My main reaction to “Politics of Poverty Continues” (Tom Fletcher. 28/11), was that the writer seemed more interested in the partisan politics of this complex social issue than in raising public awareness and compassion,and encouraging more effective societal responses about its debilitating long-tem effects, especially on children. I was therefore glad to see in last week’s edition a response from Kendra Milne, a B.C. lawyer knowledgable in the area of poverty.
As Kendra Milne remarks, there can be arguments about various research approaches and measurements concerning poverty in this country. Nevertheless, the evidence that a number of Canadian individuals and families experience poverty, due to a combination of factors beyond their control, is sufficiently compelling that stronger economic, social and political measures are clearly called for, even if there might be argument as to their nature and degree. This is especially true for certain groups such as some of our First Nations communities.
Unfortunately, the article conveys the judgmental notion that most people could overcome poverty by taking their own unsupported action. For example, simplistic advice is offered about moving from a high-rent urban area to a lower-rent area elsewhere. My experience, as a long-time professional worker in the social field, is that if people are in a practical position to do that, including dealing with all the associated costs and stress involved, they usually do so. Unfortunately, as Kendra Milne points out, this doesn’t necessarily lessen their impoverishment if, as is often the case, other variables cost more or needed services are less adequate.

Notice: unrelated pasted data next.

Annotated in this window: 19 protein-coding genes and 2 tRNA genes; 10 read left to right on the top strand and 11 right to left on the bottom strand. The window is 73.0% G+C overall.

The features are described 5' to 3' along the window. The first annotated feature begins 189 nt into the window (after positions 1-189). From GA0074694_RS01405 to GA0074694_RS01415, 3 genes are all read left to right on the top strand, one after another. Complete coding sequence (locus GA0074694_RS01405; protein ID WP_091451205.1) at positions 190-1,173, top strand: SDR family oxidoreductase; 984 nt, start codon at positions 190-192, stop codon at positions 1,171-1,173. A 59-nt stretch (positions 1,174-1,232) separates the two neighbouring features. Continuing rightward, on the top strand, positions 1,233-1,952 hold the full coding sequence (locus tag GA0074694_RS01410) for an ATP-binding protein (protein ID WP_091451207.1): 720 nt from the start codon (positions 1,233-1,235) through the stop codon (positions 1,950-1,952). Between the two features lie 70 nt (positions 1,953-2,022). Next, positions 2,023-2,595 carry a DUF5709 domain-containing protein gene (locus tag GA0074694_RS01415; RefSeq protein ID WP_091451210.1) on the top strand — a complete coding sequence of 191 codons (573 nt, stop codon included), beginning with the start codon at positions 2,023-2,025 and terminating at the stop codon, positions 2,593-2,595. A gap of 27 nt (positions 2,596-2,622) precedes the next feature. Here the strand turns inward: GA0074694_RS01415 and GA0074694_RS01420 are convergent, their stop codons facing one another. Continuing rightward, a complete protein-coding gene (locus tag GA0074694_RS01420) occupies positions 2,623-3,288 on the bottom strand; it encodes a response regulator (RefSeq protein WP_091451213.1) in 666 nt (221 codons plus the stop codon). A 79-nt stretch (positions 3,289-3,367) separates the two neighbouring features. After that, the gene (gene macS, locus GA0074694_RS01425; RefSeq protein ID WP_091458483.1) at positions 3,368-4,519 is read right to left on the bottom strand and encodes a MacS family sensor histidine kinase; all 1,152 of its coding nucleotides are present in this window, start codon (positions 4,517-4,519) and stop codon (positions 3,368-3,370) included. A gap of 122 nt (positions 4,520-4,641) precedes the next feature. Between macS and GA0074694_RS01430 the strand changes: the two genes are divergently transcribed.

Circulating the public with well-researched information and a more understanding discussion about the impacts of poverty would be a better way of addressing the challenge of how we might, as a concerned society, reduce or eliminate this problem.